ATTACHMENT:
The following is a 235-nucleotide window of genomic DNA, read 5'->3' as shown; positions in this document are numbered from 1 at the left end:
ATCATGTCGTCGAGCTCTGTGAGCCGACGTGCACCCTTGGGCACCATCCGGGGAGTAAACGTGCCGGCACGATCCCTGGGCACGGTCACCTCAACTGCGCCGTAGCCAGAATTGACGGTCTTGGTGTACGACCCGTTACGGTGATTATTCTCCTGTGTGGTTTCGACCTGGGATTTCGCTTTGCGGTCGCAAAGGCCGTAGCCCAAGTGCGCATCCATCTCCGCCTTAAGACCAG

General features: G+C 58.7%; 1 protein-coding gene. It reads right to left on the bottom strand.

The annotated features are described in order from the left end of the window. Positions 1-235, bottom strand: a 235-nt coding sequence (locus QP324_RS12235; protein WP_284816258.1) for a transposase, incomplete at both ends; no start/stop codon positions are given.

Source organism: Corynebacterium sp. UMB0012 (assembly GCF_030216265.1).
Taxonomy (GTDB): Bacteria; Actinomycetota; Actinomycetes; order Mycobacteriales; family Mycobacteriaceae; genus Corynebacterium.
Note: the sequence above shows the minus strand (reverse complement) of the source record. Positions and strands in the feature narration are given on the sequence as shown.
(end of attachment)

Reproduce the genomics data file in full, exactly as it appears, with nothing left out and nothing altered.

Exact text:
The following is a 235-nucleotide window of genomic DNA, read 5'->3' as shown; positions in this document are numbered from 1 at the left end:
ATCATGTCGTCGAGCTCTGTGAGCCGACGTGCACCCTTGGGCACCATCCGGGGAGTAAACGTGCCGGCACGATCCCTGGGCACGGTCACCTCAACTGCGCCGTAGCCAGAATTGACGGTCTTGGTGTACGACCCGTTACGGTGATTATTCTCCTGTGTGGTTTCGACCTGGGATTTCGCTTTGCGGTCGCAAAGGCCGTAGCCCAAGTGCGCATCCATCTCCGCCTTAAGACCAG

General features: G+C 58.7%; 1 protein-coding gene. It reads right to left on the bottom strand.

The annotated features are described in order from the left end of the window. Positions 1-235, bottom strand: a 235-nt coding sequence (locus QP324_RS12235; protein WP_284816258.1) for a transposase, incomplete at both ends; no start/stop codon positions are given.

Source organism: Corynebacterium sp. UMB0012 (assembly GCF_030216265.1).
Taxonomy (GTDB): Bacteria; Actinomycetota; Actinomycetes; order Mycobacteriales; family Mycobacteriaceae; genus Corynebacterium.
Note: the sequence above shows the minus strand (reverse complement) of the source record. Positions and strands in the feature narration are given on the sequence as shown.